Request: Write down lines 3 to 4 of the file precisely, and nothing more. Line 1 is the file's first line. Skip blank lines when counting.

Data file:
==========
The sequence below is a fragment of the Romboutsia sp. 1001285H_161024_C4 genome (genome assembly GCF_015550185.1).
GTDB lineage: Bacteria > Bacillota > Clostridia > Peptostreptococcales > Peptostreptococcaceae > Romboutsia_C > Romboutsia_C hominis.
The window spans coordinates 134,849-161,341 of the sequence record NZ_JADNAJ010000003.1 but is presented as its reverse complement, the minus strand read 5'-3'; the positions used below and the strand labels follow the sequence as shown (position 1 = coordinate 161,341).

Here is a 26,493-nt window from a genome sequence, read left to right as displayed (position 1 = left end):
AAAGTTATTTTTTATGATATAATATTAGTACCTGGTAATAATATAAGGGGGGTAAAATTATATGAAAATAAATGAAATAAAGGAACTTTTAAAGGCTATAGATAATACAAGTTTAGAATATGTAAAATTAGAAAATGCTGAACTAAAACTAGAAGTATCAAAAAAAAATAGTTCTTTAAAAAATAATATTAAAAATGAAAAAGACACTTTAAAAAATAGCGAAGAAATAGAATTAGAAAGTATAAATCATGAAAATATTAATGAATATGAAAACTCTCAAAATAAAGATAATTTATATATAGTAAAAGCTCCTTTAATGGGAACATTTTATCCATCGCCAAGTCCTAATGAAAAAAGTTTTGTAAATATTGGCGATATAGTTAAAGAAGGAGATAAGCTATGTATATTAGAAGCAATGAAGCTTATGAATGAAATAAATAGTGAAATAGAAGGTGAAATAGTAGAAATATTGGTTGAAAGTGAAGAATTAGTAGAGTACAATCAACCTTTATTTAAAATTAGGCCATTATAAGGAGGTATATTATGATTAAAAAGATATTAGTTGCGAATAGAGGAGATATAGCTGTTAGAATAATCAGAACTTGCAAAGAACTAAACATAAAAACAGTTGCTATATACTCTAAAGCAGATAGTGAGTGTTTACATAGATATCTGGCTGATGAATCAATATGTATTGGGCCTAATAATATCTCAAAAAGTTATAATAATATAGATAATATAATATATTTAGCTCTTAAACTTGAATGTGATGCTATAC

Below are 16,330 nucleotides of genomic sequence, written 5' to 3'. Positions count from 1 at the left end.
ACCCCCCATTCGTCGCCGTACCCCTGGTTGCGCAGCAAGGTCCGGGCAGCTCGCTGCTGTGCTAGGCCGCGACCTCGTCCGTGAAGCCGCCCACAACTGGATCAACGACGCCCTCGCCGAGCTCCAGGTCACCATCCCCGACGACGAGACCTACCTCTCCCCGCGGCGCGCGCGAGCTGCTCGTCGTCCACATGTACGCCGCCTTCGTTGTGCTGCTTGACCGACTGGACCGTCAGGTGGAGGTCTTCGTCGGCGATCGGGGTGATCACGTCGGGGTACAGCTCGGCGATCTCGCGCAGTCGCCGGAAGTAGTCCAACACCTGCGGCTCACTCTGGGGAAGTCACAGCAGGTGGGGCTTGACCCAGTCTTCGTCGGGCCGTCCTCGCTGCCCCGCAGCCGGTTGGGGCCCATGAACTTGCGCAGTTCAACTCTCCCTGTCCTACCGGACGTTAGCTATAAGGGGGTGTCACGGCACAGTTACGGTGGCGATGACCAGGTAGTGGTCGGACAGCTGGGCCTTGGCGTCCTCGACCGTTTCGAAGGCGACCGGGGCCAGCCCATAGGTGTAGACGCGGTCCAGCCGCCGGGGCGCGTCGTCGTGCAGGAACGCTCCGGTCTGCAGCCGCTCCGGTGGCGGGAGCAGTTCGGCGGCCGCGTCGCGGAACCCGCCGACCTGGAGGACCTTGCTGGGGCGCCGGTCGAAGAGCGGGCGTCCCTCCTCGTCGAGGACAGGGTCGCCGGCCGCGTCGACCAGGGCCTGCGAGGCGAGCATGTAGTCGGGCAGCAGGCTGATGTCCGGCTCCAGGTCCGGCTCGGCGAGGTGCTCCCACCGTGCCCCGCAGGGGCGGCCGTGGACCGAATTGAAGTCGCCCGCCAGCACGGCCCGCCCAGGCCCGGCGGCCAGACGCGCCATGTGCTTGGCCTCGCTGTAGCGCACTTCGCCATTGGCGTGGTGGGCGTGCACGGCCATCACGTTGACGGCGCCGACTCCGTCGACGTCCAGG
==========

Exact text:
The window spans coordinates 134,849-161,341 of the sequence record NZ_JADNAJ010000003.1 but is presented as its reverse complement, the minus strand read 5'-3'; the positions used below and the strand labels follow the sequence as shown (position 1 = coordinate 161,341).

Here is a 26,493-nt window from a genome sequence, read left to right as displayed (position 1 = left end):